Clare Watson talks about bringing the life of Adriana Xenides to the stage

Black Swan State Theatre’s Artistic Director Clare Watson says the rehearsal period for her acclaimed play Xenides left her laughing and crying on a daily basis as she set about collaborating with the productions all female cast of actors and musicians.

The life of a long standing game show hostess might seem like an unusual focus for a dramatic production but Watson says by looking at the way we view Adriana Xenides life tells us a lot about how we construct narratives about women.

Xenides turned the letters on Wheel of Fortune for 19 years, and after her time on the show ended her life was plagued by ill health and she passed away in 2010 from a ruptured intestine.

While she’s know for looking pretty, bantering with the show’s hosts and slowly revealing word puzzles – Xenides life had so many interesting facts, she was an award winning beauty queen, she moved to Australia from Buenos Aires as a child, spoke several languages, and was married several times, and engaged even more. Despite her many accomplishments, her life is portrayed as one of tragedy.

“In many ways in was a short, tragic life.” Watson said. “It’s a story that we seem to have heard over and over, it’s a very similar story to the Marilyn Monroe story, it’s a very similar story to the Diana story.

In the era of the #metoo movement Watson said the cast putting together the devised work had spent some time trying to unpick what it was about this type of story that makes it constantly reappear in art and popular culture.

“The tragic heroine, the woman who goes mad and dies, what is it about our culture that we keep repeating this narrative?” the director asks.   From operas to Shakespeare it’s a common storyline for women.

“We wanted to tell the story of Adriana Xenides, but also wanted to critique the trope itself. So the women who are on stage are attempting to tell the story through as celebratory musical, but they also talk about themselves.”

After spending years developing the work Watson has become an expert in all things Adriana Xenides, and laughs as she declares it’ll be her ‘subject matter expert’ item for all future quiz nights. Preparing for the work has seen her interview many of the people the game show hostess worked with, and some of her closest friends.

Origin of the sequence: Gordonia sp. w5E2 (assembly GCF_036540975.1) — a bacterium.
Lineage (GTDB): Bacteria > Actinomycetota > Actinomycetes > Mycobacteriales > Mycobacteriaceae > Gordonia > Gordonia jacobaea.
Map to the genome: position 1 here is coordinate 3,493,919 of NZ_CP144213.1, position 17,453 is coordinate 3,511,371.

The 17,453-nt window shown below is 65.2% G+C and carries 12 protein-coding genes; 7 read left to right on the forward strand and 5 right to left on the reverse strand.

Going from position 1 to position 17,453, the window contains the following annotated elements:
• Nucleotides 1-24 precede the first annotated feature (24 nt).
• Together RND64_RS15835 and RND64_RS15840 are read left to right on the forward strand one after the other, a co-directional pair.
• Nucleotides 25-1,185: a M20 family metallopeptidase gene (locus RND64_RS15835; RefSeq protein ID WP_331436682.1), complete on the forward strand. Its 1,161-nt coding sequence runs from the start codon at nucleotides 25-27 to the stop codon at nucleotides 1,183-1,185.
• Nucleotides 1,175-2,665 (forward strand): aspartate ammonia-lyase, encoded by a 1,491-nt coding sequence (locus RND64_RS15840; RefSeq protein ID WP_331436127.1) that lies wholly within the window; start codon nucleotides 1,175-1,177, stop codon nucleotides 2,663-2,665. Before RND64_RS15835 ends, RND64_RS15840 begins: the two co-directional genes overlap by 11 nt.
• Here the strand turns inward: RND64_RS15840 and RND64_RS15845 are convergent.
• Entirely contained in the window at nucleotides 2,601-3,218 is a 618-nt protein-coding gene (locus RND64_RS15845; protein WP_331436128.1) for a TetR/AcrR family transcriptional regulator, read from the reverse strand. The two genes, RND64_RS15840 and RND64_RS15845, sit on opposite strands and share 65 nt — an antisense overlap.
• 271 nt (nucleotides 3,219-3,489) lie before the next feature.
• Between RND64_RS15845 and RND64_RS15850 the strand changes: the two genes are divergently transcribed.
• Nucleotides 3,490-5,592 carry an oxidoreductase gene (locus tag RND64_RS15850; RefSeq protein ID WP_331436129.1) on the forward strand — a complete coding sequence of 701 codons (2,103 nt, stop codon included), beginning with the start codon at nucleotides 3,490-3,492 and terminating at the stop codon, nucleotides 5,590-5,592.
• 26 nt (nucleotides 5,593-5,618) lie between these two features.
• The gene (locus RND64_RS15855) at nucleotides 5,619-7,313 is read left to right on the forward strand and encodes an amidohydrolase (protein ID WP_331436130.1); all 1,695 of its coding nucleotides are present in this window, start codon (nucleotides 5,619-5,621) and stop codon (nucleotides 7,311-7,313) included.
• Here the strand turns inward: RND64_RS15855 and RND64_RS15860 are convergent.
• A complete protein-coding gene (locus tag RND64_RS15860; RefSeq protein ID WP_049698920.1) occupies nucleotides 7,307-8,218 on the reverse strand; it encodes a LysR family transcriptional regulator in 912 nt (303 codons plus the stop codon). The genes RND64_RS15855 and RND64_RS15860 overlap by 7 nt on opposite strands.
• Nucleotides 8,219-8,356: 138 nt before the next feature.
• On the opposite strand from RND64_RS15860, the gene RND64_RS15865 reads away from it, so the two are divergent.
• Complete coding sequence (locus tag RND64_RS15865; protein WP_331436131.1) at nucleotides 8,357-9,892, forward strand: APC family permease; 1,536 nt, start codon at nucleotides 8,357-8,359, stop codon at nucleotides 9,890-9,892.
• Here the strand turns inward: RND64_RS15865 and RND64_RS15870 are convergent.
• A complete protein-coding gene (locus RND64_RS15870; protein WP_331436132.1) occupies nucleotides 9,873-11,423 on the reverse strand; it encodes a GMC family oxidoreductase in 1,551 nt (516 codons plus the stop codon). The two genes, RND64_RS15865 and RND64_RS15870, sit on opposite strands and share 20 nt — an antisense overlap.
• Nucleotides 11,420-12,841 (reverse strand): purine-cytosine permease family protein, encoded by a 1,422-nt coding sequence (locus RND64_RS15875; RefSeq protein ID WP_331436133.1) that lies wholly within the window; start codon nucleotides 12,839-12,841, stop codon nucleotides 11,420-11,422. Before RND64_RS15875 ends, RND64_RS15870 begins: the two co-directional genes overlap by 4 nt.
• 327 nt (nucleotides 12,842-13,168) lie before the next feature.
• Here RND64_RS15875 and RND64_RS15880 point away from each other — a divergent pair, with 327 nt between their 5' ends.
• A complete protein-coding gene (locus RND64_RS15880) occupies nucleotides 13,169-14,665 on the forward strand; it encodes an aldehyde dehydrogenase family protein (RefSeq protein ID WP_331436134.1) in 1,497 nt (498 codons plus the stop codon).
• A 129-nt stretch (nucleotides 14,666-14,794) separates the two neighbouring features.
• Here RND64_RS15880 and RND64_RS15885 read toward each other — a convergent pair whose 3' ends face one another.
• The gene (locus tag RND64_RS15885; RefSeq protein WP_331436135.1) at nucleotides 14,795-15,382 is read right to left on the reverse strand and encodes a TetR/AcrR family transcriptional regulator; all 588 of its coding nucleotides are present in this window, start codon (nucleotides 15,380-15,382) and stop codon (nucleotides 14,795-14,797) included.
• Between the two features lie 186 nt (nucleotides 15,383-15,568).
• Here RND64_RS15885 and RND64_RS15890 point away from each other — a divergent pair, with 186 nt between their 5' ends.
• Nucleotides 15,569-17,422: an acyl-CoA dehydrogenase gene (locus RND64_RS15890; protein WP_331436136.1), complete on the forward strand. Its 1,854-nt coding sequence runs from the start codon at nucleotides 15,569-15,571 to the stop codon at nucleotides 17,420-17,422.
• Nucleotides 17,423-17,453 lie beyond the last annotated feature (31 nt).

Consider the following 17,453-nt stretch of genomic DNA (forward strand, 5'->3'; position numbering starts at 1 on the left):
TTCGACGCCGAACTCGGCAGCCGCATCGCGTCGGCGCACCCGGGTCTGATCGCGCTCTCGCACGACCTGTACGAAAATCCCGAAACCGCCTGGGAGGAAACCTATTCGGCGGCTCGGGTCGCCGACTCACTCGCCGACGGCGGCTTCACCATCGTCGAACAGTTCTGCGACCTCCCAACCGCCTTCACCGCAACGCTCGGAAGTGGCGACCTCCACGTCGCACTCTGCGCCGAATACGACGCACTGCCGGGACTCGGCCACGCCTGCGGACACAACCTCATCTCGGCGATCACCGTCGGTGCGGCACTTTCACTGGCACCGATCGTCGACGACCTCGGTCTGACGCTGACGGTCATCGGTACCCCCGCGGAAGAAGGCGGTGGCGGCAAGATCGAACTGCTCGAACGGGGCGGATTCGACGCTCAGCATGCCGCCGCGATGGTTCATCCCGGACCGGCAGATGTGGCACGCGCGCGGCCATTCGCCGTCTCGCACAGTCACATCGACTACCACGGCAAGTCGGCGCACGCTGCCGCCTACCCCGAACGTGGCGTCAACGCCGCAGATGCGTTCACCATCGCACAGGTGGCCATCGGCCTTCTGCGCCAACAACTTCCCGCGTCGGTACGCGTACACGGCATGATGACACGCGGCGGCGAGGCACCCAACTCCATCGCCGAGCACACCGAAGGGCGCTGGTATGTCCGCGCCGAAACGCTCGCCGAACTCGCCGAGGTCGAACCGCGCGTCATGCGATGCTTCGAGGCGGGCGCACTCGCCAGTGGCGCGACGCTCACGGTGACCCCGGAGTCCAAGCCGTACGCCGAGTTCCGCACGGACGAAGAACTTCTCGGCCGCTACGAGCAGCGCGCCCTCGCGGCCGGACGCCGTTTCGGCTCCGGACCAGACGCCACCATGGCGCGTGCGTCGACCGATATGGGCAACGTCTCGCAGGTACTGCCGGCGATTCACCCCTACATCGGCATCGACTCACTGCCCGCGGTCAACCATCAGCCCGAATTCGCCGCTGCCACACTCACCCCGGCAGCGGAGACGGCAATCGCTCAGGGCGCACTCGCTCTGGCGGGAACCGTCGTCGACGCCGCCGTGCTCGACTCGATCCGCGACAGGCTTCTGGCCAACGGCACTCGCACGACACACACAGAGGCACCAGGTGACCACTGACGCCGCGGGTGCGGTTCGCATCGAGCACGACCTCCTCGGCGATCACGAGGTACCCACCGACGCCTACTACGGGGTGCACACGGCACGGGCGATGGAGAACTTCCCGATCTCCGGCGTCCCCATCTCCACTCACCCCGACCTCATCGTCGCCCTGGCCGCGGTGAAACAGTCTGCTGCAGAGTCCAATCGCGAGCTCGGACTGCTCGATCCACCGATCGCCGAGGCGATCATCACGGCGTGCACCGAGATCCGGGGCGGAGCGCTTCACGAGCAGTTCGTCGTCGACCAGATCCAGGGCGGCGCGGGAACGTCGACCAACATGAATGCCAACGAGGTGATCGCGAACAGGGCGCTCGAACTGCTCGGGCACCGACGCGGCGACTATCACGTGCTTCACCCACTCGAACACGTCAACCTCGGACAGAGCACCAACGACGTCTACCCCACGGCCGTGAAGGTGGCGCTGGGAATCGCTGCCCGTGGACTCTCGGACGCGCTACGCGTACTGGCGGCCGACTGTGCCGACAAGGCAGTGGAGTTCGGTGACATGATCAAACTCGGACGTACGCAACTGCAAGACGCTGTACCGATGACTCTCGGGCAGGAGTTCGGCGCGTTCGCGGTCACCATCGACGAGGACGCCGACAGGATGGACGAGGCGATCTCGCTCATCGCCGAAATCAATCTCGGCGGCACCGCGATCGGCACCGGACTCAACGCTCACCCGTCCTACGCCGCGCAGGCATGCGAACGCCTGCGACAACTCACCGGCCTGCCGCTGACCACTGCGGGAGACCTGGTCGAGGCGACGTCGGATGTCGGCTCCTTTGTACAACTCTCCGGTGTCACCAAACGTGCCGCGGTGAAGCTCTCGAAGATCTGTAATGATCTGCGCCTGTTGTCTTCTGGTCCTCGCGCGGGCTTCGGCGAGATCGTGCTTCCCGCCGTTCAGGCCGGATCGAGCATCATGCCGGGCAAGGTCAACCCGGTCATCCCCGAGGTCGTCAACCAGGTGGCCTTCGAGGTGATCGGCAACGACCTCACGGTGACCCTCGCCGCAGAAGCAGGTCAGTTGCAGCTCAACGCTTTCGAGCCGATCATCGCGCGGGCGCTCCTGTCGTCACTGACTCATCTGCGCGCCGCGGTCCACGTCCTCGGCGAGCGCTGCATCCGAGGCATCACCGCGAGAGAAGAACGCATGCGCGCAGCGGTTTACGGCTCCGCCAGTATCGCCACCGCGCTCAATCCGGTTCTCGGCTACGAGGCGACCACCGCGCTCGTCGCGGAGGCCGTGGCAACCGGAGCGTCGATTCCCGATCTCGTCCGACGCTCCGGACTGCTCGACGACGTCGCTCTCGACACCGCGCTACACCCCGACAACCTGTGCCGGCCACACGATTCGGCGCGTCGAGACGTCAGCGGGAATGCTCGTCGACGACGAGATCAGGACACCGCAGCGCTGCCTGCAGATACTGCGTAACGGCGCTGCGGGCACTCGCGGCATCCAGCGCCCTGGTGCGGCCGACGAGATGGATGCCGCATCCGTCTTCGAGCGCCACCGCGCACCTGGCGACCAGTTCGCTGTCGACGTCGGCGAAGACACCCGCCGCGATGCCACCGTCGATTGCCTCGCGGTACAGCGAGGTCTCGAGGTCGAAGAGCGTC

The star did many press interviews with women’s magazines, but it was at a time prior to the internet archiving every interview online, so the team have had to do a little but of digging to track down some interviews, but even with these some areas of her life remain unknown.

Watson shared that Wheel of Fortune’s longest serving host John Burgess had been incredibly generous with his time and had visited the rehearsal room. On opening night Burgess spoke to the crowd and said he was sure his friend would have been “chuffed” to know that a show had been created about her life.

On television today women rarely hold the kind of position that was very common in Adriana Xenides time, where they played second fiddle to a charismatic male host.

“They were women who were the fall guy to their male host, and a subject of mockery. They were women who were valued for a smile and being a clothes horse, and we haven’t necessarily seen a different version than that yet.” Watson said.

There’s yet to be a game show hosted by a women, where a man pops up every 5-10 minutes to announce some prizes in the gift shop, and hopefully that combination is a thing of the past, but there are few game shows where a woman is a host in her own right.

“We talked quite a lot about growing up and sitting on your couch in the afternoon and watching the roles that are on TV and the male and the female roles, and the quite sexist commentary and jokes that these women , the costars, absorbed night after night. What did we absorb from that, what was the cultural effect on us as a society in learning what is appropriate, what’s respectful and what’s funny?”

While serious conversation have informed the creation of the production, and it’s likely to set off insightful conversation after you see it, Watson promises it’s a fun and lighthearted show that is filled with songs and wit.

Graeme Watson

Catch Xenides at the State Theatre Centre until 11 November. 




Only a few performances of Xenides remain, grab tickets now to see the show.